My dear Oscar,
In these days Jewish folks around the world are celebrating Chanukkah (or as it is also known by the majority of people the “Festival of Lights”): each year for eight days between late November and the month of December, families gather to dine together, exchange little gifts and of course to light the candles placed on specific nine-branched candleholders (or menorrahs). The Festival takes origin from an episode told in the First and Second Book of Maccabees (although Jews preferably refer to other sources such as the Talmud), when the Jewish people, who had just been set free from the Seleucid domination, returned to their land and reconsecrated the Temple in Jerusalem that, in the meanwhile, had been partially devastated and used for pagan rituals. The Law required that candelabra should be lit permanently, but everything the Jews could find at their return to Jerusalem was a single flask containing a small amount of oil sufficient to light up the lamps just for one day. Miraculously the little oil contained in the flask lasted enough to light up the lamps in the Temple for eight days and left them time to find a new supply.
As many other biblical and holy texts, the episode giving origin to Chanukkah teaches us many things: first of all it gives us an amazing example of the value and importance of hope. Clearly, the Jews who lit the lamps using the little oil they had found in their half-destroyed temple couldn’t know (nor even imagine) about the miracle that was about to happen; but they hoped wholeheartedly that God would have never abandoned them and would have provided His people with all the means necessary to fulfill the law.
Hope is undoubtedly a key-concept within Judaism; nonetheless, it’s a central notion in Christian ethics too, to the point that, along with Faith and Compassion, Hope is the first of the three theological virtues and often intended as a presupposition of Faith, which in turn has to express itself through good deeds and compassion or love to others (as it is in the original concept of the word “charitas”, deriving from the Greek “charis” which means, among other things, God’s grace: when we are touched by God’s Love, we get “graced” and enabled to spread this love around us towards other people). On the opposite side, as Dante reminds us in his Divine Comedy the door to Hell carries the inscription “Abandon all hope you who enter there” (Inferno, canto III, line 9), to suggest that, where there is no divine Love or Grace, also Hope can’t be found; yet, the very same door is depicted broken after Christ’s descent to the infernal underworld to signify that Love and Hope prevail over the most absolute darkness. God’s Love rules everywhere even in the depth of Hell, bringing compassion and hope in the spiritual desolation.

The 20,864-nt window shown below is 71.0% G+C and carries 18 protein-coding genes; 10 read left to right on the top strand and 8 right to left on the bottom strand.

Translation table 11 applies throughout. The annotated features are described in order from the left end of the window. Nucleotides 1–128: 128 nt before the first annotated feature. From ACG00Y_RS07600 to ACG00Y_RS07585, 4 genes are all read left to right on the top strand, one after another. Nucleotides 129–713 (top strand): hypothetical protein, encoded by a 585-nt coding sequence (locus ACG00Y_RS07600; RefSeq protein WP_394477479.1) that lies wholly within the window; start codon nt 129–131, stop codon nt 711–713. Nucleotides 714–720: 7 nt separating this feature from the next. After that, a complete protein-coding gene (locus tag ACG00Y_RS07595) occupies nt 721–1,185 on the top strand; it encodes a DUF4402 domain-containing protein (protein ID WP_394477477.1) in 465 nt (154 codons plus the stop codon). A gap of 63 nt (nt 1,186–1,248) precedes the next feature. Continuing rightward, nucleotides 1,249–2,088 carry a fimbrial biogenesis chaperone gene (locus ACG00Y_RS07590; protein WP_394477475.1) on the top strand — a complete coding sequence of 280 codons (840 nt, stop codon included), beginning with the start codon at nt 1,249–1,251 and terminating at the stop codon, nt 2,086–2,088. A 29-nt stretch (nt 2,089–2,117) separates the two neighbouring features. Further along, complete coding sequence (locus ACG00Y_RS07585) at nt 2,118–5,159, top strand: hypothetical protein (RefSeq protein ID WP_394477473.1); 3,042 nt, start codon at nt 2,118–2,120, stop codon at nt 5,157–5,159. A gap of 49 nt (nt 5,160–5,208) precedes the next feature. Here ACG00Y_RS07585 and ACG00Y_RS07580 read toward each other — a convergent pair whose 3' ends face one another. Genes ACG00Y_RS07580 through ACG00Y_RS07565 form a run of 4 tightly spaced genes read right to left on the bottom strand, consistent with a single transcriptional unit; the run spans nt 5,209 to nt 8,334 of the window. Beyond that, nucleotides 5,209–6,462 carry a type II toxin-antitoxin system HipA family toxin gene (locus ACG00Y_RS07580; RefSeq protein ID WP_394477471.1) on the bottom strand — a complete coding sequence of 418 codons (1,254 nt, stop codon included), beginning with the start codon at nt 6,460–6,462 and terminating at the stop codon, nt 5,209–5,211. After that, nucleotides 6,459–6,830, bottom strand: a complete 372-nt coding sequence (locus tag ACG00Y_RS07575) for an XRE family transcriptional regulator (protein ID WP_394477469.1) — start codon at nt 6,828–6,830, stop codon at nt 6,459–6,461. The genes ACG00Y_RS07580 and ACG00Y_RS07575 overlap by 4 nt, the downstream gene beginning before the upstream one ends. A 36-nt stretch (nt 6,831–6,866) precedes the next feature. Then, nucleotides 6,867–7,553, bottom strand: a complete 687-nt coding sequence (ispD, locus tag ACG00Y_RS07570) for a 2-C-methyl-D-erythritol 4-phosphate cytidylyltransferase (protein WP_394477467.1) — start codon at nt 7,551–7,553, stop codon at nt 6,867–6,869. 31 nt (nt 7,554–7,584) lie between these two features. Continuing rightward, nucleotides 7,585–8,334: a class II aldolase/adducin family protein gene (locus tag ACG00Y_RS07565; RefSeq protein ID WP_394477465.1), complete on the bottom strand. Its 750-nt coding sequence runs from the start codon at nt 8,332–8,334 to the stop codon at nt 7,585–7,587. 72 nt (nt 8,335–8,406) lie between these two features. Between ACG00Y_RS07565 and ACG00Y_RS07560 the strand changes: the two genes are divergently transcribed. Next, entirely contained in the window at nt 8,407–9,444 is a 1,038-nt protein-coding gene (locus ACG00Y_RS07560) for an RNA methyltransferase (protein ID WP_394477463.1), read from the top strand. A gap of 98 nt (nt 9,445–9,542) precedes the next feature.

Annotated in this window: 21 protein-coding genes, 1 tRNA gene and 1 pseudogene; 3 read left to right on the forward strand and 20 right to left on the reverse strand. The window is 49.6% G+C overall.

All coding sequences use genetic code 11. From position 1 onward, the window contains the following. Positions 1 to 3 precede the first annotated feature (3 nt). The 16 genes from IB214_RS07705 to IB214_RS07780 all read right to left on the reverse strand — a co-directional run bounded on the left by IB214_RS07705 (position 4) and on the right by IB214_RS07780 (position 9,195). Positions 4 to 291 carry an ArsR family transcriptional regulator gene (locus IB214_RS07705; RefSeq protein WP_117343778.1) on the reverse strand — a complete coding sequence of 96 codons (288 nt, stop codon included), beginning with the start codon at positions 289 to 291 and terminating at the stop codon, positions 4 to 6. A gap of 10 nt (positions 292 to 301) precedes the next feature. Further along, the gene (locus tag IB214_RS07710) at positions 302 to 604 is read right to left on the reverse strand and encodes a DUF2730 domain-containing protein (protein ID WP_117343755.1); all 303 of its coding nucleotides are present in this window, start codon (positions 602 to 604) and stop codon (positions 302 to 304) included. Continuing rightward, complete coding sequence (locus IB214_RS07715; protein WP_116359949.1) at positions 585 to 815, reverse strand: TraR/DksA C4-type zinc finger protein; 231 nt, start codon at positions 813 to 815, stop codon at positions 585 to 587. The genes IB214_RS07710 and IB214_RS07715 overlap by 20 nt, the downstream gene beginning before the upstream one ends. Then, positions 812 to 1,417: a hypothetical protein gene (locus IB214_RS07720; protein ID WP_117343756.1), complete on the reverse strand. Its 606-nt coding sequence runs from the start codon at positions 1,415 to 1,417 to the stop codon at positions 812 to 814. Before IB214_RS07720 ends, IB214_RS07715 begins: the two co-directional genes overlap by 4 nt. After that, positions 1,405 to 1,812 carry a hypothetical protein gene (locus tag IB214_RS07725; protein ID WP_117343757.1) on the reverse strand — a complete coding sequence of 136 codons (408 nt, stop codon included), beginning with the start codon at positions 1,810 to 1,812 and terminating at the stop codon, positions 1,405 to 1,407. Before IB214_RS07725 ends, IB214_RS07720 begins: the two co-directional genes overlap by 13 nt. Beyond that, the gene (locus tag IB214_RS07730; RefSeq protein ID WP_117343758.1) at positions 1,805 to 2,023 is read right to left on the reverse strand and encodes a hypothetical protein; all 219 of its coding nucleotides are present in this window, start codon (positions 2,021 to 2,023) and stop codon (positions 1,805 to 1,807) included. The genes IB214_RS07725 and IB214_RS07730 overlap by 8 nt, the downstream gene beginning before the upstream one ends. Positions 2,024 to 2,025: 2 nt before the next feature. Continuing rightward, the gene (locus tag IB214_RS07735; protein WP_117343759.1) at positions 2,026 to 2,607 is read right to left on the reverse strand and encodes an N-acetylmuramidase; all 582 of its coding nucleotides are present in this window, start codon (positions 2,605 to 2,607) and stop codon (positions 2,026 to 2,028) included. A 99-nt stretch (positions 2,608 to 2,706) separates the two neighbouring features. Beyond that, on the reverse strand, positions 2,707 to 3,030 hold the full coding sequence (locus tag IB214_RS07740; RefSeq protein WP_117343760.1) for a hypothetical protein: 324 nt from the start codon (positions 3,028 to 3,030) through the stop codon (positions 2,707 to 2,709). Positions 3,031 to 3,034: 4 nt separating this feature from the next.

The second important teaching the episode of Chanukkah gives us is about Law: God always give us what we require to abide by His Law. Still in the transition from Hebraism to Christianity the concept of law gets radically reshaped to the point that it’s often said that Christ came to have the law (to wit the whole complex of Jewish mitzvot) replaced by love. But the Law is not nullified in Christianity: when Jesus Christ was asked which commandment (mitzvah) was the most important of all, he answered: “The most important one is this: ‘Hear, O Israel: The Lord our God, the Lord is one. Love the Lord your God with all your heart and with all your soul and with all your mind and with all your strength.’ The second is this: ‘Love your neighbor as yourself.’ There is no commandment greater than these.” (Matthew 22, 34-40).
To paraphrase the Scriptures this means that according to Jesus to comply with God’s Law only two things are required: to love God above everything else and with all our energies and to love our neighbour. Nevertheless, if we carefully look at the Gospel verses, Jesus doesn’t simply say to love our neighbours, but to love them as much as we love ourselves; in other words, self-love is not necessarily the opposite of selflessness and compassion, but their precondition. Only if we love ourselves, we are able to spread this love outside and to be compassionate and caring towards other people.
Thus, dear boy, not unlike those Jews that lit the lamps in the Temple with the little oil they had found and with a great dose of hope and trust in their Lord, use every inspiring word, every tiny gesture of love and everything that makes you smile to kindle the hope in your heart and keep it lit. And every time you feel that loving yourself is too hard, remember that God loves you endlessly and He is always ready and willing to give you His love to allow you to love yourself by reflex and be able to love other people too.